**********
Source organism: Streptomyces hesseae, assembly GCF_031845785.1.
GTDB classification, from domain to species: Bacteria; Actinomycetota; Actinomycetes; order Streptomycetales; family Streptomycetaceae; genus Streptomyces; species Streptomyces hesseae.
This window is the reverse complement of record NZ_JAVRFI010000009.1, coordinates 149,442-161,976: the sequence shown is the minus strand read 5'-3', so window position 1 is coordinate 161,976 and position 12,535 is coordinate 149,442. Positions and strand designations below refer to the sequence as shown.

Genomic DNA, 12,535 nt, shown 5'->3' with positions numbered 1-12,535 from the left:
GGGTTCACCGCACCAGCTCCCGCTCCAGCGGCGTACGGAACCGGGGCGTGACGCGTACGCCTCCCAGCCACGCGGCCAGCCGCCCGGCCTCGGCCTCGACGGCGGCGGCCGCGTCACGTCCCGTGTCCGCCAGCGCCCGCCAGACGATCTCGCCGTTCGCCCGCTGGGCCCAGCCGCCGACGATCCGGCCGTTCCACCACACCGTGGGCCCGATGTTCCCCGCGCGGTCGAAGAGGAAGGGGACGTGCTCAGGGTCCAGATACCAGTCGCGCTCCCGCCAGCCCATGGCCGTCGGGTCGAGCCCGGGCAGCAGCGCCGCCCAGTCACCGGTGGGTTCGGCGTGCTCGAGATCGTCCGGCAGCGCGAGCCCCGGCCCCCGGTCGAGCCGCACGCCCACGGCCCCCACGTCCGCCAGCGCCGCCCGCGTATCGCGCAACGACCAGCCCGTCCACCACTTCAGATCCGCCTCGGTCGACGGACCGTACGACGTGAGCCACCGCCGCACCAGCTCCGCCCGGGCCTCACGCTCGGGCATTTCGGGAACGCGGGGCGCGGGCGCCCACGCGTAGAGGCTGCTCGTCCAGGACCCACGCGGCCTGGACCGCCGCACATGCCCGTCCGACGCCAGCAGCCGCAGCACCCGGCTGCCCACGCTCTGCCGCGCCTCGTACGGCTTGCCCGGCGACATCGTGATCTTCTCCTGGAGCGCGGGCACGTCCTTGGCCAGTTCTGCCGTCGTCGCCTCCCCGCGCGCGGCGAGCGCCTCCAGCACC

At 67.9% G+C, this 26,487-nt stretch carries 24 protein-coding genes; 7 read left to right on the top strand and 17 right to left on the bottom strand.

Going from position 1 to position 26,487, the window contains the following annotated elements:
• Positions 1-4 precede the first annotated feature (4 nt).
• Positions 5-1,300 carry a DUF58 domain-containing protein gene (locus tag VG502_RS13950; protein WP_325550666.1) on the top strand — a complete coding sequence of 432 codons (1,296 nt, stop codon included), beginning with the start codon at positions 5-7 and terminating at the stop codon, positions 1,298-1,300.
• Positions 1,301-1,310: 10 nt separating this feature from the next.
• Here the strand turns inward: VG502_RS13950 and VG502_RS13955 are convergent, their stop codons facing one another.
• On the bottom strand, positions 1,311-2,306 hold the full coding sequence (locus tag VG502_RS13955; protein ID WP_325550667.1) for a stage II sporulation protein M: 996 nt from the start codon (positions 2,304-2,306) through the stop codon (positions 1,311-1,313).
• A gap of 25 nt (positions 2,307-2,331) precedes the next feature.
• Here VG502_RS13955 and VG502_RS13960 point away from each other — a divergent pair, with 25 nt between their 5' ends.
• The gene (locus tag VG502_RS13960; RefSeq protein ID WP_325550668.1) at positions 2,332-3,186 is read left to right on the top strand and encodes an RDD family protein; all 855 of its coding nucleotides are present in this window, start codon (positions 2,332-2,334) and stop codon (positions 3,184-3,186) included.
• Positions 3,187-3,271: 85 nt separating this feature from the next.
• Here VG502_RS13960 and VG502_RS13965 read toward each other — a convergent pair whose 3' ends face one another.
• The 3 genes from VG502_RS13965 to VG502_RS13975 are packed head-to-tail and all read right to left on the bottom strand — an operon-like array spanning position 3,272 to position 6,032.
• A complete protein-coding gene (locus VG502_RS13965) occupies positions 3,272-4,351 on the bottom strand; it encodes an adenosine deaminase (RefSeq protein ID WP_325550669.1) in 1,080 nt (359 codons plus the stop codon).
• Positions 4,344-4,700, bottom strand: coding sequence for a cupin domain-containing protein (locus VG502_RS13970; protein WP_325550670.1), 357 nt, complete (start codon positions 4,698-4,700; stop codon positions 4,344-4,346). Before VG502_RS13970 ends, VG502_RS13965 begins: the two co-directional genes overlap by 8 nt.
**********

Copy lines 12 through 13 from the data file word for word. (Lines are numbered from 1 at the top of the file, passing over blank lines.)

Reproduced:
• On the bottom strand, positions 1,311-2,306 hold the full coding sequence (locus tag VG502_RS13955; protein ID WP_325550667.1) for a stage II sporulation protein M: 996 nt from the start codon (positions 2,304-2,306) through the stop codon (positions 1,311-1,313).
• A gap of 25 nt (positions 2,307-2,331) precedes the next feature.